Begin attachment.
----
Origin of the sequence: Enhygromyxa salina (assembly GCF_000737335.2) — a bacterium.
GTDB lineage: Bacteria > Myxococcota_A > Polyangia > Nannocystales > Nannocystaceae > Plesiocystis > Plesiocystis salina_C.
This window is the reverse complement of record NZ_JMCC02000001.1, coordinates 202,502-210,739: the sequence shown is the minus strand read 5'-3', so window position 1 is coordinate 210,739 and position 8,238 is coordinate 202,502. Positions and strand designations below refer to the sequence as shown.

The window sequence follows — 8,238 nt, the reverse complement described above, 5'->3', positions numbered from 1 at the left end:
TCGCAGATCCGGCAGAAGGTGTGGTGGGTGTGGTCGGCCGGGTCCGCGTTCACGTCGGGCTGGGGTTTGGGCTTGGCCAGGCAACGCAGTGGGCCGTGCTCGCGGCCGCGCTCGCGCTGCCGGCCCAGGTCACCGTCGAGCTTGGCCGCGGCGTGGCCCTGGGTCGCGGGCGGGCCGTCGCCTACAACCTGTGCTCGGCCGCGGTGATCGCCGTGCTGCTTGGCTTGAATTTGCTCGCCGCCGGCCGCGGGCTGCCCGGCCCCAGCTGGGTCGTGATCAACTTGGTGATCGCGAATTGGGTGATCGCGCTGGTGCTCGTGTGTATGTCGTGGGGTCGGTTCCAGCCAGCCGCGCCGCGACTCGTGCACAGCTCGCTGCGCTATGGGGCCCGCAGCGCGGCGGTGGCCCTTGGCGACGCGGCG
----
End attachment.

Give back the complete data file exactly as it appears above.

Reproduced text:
Origin of the sequence: Enhygromyxa salina (assembly GCF_000737335.2) — a bacterium.
GTDB lineage: Bacteria > Myxococcota_A > Polyangia > Nannocystales > Nannocystaceae > Plesiocystis > Plesiocystis salina_C.
This window is the reverse complement of record NZ_JMCC02000001.1, coordinates 202,502-210,739: the sequence shown is the minus strand read 5'-3', so window position 1 is coordinate 210,739 and position 8,238 is coordinate 202,502. Positions and strand designations below refer to the sequence as shown.

The window sequence follows — 8,238 nt, the reverse complement described above, 5'->3', positions numbered from 1 at the left end:
TCGCAGATCCGGCAGAAGGTGTGGTGGGTGTGGTCGGCCGGGTCCGCGTTCACGTCGGGCTGGGGTTTGGGCTTGGCCAGGCAACGCAGTGGGCCGTGCTCGCGGCCGCGCTCGCGCTGCCGGCCCAGGTCACCGTCGAGCTTGGCCGCGGCGTGGCCCTGGGTCGCGGGCGGGCCGTCGCCTACAACCTGTGCTCGGCCGCGGTGATCGCCGTGCTGCTTGGCTTGAATTTGCTCGCCGCCGGCCGCGGGCTGCCCGGCCCCAGCTGGGTCGTGATCAACTTGGTGATCGCGAATTGGGTGATCGCGCTGGTGCTCGTGTGTATGTCGTGGGGTCGGTTCCAGCCAGCCGCGCCGCGACTCGTGCACAGCTCGCTGCGCTATGGGGCCCGCAGCGCGGCGGTGGCCCTTGGCGACGCGGCG